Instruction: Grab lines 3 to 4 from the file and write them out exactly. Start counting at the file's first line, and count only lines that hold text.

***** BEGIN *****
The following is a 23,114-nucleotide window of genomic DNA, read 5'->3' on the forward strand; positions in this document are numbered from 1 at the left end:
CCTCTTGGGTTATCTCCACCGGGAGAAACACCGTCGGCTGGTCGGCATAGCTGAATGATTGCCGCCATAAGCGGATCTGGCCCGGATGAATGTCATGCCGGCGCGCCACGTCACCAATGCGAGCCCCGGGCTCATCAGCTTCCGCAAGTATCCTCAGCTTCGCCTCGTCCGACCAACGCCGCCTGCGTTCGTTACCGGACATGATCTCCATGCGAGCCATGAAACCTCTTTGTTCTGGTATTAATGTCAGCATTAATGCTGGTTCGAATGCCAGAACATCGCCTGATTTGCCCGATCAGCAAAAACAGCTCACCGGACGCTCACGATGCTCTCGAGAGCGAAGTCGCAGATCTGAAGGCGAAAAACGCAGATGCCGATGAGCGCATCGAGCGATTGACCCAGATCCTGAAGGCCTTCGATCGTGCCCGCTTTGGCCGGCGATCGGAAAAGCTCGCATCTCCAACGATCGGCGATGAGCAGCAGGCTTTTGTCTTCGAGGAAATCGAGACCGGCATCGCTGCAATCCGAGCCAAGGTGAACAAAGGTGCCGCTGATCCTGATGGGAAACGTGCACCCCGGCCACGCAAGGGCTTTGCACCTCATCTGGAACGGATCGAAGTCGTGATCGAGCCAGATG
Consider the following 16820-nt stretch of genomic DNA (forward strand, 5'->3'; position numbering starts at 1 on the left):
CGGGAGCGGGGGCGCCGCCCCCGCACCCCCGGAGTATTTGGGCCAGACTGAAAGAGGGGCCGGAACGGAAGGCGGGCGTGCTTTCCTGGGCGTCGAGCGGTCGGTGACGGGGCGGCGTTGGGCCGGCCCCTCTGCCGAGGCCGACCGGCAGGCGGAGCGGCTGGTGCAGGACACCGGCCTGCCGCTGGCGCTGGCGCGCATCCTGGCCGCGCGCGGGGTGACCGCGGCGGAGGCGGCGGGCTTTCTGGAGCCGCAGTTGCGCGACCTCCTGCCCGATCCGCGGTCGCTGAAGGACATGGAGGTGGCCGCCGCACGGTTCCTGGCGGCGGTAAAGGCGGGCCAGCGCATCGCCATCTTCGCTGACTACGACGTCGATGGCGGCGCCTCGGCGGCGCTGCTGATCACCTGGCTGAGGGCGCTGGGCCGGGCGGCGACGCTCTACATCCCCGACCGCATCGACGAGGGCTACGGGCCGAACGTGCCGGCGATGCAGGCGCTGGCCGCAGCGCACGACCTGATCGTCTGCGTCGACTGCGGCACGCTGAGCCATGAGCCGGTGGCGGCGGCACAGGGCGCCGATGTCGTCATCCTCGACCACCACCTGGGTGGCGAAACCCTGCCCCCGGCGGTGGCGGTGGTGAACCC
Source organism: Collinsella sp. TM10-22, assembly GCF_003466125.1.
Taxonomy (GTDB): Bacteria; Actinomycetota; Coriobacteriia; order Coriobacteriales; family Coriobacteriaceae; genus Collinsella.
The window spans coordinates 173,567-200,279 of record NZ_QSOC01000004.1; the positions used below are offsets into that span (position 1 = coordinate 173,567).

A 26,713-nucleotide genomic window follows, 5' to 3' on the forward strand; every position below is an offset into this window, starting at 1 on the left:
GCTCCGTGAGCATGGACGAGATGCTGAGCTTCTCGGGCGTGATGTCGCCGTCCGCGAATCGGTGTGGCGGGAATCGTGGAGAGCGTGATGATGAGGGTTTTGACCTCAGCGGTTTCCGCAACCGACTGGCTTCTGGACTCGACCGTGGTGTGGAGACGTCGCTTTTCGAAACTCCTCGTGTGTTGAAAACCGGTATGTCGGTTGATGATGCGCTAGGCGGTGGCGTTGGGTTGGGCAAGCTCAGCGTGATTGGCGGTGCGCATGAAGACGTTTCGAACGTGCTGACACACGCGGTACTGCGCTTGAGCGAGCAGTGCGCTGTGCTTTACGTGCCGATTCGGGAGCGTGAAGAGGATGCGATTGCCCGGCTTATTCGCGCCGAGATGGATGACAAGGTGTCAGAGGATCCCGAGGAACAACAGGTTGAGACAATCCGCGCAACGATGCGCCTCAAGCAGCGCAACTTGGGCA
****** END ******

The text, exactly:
Consider the following 16820-nt stretch of genomic DNA (forward strand, 5'->3'; position numbering starts at 1 on the left):
CGGGAGCGGGGGCGCCGCCCCCGCACCCCCGGAGTATTTGGGCCAGACTGAAAGAGGGGCCGGAACGGAAGGCGGGCGTGCTTTCCTGGGCGTCGAGCGGTCGGTGACGGGGCGGCGTTGGGCCGGCCCCTCTGCCGAGGCCGACCGGCAGGCGGAGCGGCTGGTGCAGGACACCGGCCTGCCGCTGGCGCTGGCGCGCATCCTGGCCGCGCGCGGGGTGACCGCGGCGGAGGCGGCGGGCTTTCTGGAGCCGCAGTTGCGCGACCTCCTGCCCGATCCGCGGTCGCTGAAGGACATGGAGGTGGCCGCCGCACGGTTCCTGGCGGCGGTAAAGGCGGGCCAGCGCATCGCCATCTTCGCTGACTACGACGTCGATGGCGGCGCCTCGGCGGCGCTGCTGATCACCTGGCTGAGGGCGCTGGGCCGGGCGGCGACGCTCTACATCCCCGACCGCATCGACGAGGGCTACGGGCCGAACGTGCCGGCGATGCAGGCGCTGGCCGCAGCGCACGACCTGATCGTCTGCGTCGACTGCGGCACGCTGAGCCATGAGCCGGTGGCGGCGGCACAGGGCGCCGATGTCGTCATCCTCGACCACCACCTGGGTGGCGAAACCCTGCCCCCGGCGGTGGCGGTGGTGAACCC